Technically Speaking: Sensitive Notes

We all know what protected health information (PHI) is. And we all know and accept that accessing patients’ medical records is allowable only for those clinicians who are providing care at that time. But what about a circumstance in which a provider wants to add an extra layer of security to a note? What if a patient divulges information that could be embarrassing? What if a history includes a narrative that could foster resentment between parents? What if a consult note documents an opinion that could be used by an abuser to change their story? How can we keep those notes away from people who don’t need to see the information while still allowing caregivers who could be impacted proper access? We can use sensitive notes.

Clinicians can mark notes in Epic as sensitive, meaning the note contains patient information that should be treated with additional care. Examples include, but are not limited to, behavioral health documentation, adolescent social history, results of sexually transmitted infection testing, and any information that should reasonably be kept out of the hands of parents and families (non-accidental trauma documentation, etc.). Sensitive notes cannot be opened unless a user has specific Epic security clearance. Sensitive notes are also not pushed to any electronic patient portals such as Children’s Connect. They are, however, still available if a parent requests a copy of the medical record from Health Information Management (HIM).

Currently, the following user classes have access to sensitive notes: providers, inpatient nurses, emergency nurses, social workers and nurse case managers.

Access to sensitive notes must strike a balance between the interests of patients (and families) and health care professionals. Patients and families have legal rights to confidentiality; the contents of medical records are protected information that can only be accessed on a “need-to-know” basis. In addition, it is reasonable for them to expect that “sensitive” information be treated with even more discretion. Health care professionals do have a duty to keep such information confidential; however, those same individuals also have a duty to provide safe, compassionate and comprehensive care. If the contents of a note could impact care in such a way, clinicians will have the ability to access the note.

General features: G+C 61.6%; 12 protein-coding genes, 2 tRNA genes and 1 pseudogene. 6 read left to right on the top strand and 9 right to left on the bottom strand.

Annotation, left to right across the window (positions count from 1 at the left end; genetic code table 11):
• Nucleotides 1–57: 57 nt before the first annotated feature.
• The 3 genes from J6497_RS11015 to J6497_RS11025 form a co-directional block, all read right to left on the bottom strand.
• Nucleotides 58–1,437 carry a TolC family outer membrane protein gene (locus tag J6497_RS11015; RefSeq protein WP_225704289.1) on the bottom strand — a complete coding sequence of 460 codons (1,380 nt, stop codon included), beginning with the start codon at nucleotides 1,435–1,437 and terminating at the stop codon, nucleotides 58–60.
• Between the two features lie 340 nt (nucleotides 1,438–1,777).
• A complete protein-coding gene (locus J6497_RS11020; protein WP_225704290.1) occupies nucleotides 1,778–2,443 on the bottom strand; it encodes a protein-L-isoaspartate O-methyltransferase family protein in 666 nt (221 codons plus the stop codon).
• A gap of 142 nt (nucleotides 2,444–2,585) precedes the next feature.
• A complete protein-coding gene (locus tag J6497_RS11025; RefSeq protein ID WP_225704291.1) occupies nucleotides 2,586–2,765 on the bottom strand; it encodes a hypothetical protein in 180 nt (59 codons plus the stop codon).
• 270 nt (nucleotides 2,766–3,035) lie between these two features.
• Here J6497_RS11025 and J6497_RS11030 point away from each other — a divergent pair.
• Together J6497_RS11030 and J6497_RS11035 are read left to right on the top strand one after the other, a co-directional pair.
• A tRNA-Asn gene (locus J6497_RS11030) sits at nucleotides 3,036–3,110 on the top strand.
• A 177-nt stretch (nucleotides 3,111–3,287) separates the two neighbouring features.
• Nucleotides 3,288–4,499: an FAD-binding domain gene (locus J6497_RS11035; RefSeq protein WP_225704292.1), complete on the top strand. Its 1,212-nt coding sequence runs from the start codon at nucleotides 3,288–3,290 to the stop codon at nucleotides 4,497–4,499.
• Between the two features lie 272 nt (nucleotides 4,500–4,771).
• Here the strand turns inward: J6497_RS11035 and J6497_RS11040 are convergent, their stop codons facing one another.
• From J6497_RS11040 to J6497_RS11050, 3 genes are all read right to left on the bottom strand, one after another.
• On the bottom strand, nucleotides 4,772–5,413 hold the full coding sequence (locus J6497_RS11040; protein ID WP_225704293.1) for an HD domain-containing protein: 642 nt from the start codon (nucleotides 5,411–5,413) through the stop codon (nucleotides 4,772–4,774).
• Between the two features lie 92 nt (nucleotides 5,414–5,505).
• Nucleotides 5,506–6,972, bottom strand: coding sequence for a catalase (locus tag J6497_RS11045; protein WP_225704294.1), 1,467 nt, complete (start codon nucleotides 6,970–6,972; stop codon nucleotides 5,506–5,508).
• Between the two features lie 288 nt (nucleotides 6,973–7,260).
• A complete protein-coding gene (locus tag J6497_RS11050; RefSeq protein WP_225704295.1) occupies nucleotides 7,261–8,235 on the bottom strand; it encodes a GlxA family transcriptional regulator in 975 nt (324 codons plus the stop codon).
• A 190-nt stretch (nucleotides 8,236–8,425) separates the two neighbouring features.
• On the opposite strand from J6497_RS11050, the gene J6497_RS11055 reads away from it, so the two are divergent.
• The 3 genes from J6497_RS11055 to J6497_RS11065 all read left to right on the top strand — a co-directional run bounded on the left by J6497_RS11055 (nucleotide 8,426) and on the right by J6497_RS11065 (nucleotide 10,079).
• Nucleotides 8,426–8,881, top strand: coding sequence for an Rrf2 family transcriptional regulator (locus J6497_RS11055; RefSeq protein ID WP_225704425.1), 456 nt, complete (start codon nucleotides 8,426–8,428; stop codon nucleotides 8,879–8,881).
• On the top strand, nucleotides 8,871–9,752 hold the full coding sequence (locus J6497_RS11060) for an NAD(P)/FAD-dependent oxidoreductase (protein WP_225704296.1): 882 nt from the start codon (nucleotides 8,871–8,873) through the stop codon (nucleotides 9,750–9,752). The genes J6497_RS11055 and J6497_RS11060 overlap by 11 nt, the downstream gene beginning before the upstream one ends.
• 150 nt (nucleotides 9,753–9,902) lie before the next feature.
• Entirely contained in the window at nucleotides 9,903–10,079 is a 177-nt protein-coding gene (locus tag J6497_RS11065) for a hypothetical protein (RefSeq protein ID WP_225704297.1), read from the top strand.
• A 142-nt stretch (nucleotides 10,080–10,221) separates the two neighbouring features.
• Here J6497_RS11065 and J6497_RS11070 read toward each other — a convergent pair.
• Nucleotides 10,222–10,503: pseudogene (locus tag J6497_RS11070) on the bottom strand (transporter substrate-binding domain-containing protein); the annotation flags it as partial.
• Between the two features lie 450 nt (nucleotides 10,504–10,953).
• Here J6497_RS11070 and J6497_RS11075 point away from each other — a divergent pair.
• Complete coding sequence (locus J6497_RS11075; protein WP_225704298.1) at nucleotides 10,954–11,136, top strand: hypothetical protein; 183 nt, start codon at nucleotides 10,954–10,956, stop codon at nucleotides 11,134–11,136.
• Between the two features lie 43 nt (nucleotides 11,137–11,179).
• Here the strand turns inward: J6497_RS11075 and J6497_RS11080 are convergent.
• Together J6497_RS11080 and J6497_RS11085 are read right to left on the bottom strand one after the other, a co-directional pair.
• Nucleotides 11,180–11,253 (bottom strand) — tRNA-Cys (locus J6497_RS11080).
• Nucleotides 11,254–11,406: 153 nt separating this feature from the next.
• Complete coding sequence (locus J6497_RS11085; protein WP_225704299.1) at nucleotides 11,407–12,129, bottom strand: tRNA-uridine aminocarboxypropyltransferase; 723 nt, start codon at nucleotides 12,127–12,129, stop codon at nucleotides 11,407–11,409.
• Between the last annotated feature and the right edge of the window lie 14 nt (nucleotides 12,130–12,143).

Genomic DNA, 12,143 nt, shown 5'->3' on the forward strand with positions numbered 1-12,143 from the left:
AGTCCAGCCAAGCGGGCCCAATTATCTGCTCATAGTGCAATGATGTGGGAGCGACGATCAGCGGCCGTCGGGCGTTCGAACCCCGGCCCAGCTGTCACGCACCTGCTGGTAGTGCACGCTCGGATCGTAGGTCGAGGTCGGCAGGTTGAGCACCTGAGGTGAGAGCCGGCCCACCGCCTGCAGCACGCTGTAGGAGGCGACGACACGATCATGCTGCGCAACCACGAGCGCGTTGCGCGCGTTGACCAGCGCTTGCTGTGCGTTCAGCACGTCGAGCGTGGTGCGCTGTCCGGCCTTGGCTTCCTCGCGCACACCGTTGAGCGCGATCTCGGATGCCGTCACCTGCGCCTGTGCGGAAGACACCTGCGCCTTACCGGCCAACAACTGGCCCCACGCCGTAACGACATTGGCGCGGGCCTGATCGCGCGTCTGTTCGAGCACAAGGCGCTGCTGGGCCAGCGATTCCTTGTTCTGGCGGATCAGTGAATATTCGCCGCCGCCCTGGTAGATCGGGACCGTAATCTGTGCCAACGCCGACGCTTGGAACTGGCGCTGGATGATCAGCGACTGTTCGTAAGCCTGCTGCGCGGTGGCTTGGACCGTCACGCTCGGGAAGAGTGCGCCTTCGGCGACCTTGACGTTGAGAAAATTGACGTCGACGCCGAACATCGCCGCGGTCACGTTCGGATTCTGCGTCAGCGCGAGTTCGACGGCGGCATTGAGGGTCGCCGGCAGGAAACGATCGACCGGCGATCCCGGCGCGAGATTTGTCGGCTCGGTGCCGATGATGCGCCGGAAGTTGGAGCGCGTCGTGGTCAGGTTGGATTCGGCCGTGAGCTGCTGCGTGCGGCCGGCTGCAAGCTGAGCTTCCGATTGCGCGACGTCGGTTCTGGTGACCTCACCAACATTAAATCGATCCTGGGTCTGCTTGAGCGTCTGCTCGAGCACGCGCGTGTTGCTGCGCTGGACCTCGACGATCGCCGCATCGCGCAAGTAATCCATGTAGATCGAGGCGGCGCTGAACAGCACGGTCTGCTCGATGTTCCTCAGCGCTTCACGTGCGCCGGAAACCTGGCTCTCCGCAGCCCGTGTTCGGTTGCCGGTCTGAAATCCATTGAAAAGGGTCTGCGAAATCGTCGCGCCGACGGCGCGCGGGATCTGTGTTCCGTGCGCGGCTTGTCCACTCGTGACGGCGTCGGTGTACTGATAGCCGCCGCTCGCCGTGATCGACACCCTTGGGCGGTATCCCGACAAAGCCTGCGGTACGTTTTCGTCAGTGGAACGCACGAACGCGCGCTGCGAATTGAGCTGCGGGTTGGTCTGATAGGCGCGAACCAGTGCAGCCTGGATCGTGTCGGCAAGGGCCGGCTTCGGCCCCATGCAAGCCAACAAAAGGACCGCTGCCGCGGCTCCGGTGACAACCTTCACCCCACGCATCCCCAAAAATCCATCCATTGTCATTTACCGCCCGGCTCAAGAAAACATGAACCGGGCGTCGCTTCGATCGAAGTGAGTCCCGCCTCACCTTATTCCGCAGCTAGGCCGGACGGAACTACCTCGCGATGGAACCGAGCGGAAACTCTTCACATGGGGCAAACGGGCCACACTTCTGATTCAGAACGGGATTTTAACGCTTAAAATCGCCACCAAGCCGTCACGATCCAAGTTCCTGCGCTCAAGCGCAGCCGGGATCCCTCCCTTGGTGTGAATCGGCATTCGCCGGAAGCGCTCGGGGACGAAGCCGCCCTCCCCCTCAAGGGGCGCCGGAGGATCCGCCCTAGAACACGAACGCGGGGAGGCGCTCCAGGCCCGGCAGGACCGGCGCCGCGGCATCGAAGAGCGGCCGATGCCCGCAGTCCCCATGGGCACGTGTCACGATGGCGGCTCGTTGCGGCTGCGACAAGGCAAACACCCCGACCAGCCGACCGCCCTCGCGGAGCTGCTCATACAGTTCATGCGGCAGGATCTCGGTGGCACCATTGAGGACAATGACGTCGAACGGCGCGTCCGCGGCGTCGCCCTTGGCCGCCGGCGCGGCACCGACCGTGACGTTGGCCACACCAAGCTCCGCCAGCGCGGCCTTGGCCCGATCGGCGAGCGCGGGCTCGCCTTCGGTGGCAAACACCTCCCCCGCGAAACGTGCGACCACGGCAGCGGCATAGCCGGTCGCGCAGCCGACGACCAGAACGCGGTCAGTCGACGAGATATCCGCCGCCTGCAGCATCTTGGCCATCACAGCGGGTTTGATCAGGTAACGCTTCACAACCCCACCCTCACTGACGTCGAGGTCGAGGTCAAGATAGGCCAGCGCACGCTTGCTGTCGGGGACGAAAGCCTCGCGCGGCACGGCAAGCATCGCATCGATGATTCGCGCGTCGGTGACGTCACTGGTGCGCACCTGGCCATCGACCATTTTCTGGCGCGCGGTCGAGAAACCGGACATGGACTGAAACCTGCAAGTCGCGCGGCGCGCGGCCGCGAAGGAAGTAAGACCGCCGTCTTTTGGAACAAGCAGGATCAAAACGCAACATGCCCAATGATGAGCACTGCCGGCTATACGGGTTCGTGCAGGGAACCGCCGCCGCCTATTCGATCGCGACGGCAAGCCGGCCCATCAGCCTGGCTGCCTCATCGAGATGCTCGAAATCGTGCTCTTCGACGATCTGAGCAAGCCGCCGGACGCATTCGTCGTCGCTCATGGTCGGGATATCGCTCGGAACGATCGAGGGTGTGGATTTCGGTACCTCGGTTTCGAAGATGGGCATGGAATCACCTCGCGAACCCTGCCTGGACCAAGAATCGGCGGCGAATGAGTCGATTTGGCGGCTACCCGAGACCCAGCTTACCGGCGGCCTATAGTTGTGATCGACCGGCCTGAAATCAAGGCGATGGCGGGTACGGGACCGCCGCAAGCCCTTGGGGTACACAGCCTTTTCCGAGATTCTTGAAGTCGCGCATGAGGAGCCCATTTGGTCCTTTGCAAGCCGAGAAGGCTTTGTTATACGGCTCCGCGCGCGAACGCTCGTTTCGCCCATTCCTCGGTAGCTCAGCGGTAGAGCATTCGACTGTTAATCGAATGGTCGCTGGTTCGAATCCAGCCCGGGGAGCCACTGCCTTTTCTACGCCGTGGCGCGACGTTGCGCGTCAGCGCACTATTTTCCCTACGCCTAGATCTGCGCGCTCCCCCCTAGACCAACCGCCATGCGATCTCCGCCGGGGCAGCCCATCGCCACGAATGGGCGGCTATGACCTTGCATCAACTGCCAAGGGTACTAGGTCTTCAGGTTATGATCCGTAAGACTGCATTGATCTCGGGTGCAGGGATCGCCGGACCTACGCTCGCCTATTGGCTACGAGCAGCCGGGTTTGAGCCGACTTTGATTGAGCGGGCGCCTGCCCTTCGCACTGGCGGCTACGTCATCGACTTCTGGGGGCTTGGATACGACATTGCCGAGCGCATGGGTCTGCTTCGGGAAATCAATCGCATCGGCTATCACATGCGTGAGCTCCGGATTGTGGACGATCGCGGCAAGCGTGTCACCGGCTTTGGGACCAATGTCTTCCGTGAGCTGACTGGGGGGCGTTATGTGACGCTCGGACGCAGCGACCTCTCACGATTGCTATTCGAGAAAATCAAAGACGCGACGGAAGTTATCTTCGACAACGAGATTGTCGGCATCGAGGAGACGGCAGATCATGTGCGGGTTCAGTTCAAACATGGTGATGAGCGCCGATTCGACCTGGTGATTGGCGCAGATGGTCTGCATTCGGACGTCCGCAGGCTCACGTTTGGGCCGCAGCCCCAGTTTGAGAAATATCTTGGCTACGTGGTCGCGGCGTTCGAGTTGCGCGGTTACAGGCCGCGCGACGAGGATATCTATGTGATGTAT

It must also be said that it is impossible to know the specific circumstances when a particular user in a single role would need to access sensitive content. We must think broadly, assume positive intent and grant access to entire classes of clinical users when a reasonable use case is brought forth. Decisions to grant access to sensitive notes are not taken lightly; a compelling case must be made to the Employee Health Records (EHR) Governance Committee when requesting access to sensitive notes and the request must be approved by a majority of the committee.

Clinicians are also encouraged to use other EHR tools (e.g., problem list, medical history, FYI flags) to communicate diagnostic and safety-related information, as this may obviate the need to read sensitive documentation altogether. 

Thanks for keeping patient information secure and for all you do!

Stephen Dolter, M.D., CMIO